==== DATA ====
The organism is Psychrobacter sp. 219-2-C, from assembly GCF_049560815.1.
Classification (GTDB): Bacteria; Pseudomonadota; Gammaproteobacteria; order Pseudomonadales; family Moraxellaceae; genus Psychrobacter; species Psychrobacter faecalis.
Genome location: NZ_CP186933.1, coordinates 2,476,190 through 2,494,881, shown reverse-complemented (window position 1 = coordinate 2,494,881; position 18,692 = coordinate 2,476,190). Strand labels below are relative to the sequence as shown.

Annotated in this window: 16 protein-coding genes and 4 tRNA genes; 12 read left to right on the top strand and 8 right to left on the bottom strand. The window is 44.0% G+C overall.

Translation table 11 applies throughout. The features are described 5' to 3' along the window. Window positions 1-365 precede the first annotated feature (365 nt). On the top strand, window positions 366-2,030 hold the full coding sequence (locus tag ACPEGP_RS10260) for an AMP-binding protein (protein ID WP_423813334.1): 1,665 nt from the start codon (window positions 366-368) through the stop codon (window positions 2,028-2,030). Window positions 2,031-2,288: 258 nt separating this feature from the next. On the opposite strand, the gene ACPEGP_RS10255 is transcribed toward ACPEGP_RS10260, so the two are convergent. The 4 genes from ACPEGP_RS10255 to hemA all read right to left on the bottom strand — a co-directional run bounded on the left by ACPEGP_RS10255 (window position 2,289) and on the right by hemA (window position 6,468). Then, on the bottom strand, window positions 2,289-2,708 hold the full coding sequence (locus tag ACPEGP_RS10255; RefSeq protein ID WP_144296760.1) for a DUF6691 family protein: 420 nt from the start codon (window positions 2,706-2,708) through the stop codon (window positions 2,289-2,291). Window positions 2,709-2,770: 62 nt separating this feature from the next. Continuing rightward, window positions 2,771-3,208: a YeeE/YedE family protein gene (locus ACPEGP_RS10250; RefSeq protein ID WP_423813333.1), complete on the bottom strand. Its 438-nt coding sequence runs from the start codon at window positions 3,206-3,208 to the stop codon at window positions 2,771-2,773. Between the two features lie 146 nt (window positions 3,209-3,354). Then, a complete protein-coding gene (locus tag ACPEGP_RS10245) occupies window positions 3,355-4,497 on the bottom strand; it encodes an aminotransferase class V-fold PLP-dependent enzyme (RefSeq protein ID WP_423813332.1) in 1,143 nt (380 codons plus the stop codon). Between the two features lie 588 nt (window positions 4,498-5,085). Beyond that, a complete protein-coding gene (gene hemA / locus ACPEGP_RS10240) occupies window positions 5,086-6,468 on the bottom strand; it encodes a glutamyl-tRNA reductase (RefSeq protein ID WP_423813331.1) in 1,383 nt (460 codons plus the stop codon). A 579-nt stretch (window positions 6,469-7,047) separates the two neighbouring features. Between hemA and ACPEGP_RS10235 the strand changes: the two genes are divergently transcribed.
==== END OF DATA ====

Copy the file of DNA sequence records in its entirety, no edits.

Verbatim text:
The organism is Psychrobacter sp. 219-2-C, from assembly GCF_049560815.1.
Classification (GTDB): Bacteria; Pseudomonadota; Gammaproteobacteria; order Pseudomonadales; family Moraxellaceae; genus Psychrobacter; species Psychrobacter faecalis.
Genome location: NZ_CP186933.1, coordinates 2,476,190 through 2,494,881, shown reverse-complemented (window position 1 = coordinate 2,494,881; position 18,692 = coordinate 2,476,190). Strand labels below are relative to the sequence as shown.

Annotated in this window: 16 protein-coding genes and 4 tRNA genes; 12 read left to right on the top strand and 8 right to left on the bottom strand. The window is 44.0% G+C overall.

Translation table 11 applies throughout. The features are described 5' to 3' along the window. Window positions 1-365 precede the first annotated feature (365 nt). On the top strand, window positions 366-2,030 hold the full coding sequence (locus tag ACPEGP_RS10260) for an AMP-binding protein (protein ID WP_423813334.1): 1,665 nt from the start codon (window positions 366-368) through the stop codon (window positions 2,028-2,030). Window positions 2,031-2,288: 258 nt separating this feature from the next. On the opposite strand, the gene ACPEGP_RS10255 is transcribed toward ACPEGP_RS10260, so the two are convergent. The 4 genes from ACPEGP_RS10255 to hemA all read right to left on the bottom strand — a co-directional run bounded on the left by ACPEGP_RS10255 (window position 2,289) and on the right by hemA (window position 6,468). Then, on the bottom strand, window positions 2,289-2,708 hold the full coding sequence (locus tag ACPEGP_RS10255; RefSeq protein ID WP_144296760.1) for a DUF6691 family protein: 420 nt from the start codon (window positions 2,706-2,708) through the stop codon (window positions 2,289-2,291). Window positions 2,709-2,770: 62 nt separating this feature from the next. Continuing rightward, window positions 2,771-3,208: a YeeE/YedE family protein gene (locus ACPEGP_RS10250; RefSeq protein ID WP_423813333.1), complete on the bottom strand. Its 438-nt coding sequence runs from the start codon at window positions 3,206-3,208 to the stop codon at window positions 2,771-2,773. Between the two features lie 146 nt (window positions 3,209-3,354). Then, a complete protein-coding gene (locus tag ACPEGP_RS10245) occupies window positions 3,355-4,497 on the bottom strand; it encodes an aminotransferase class V-fold PLP-dependent enzyme (RefSeq protein ID WP_423813332.1) in 1,143 nt (380 codons plus the stop codon). Between the two features lie 588 nt (window positions 4,498-5,085). Beyond that, a complete protein-coding gene (gene hemA / locus ACPEGP_RS10240) occupies window positions 5,086-6,468 on the bottom strand; it encodes a glutamyl-tRNA reductase (RefSeq protein ID WP_423813331.1) in 1,383 nt (460 codons plus the stop codon). A 579-nt stretch (window positions 6,469-7,047) separates the two neighbouring features. Between hemA and ACPEGP_RS10235 the strand changes: the two genes are divergently transcribed.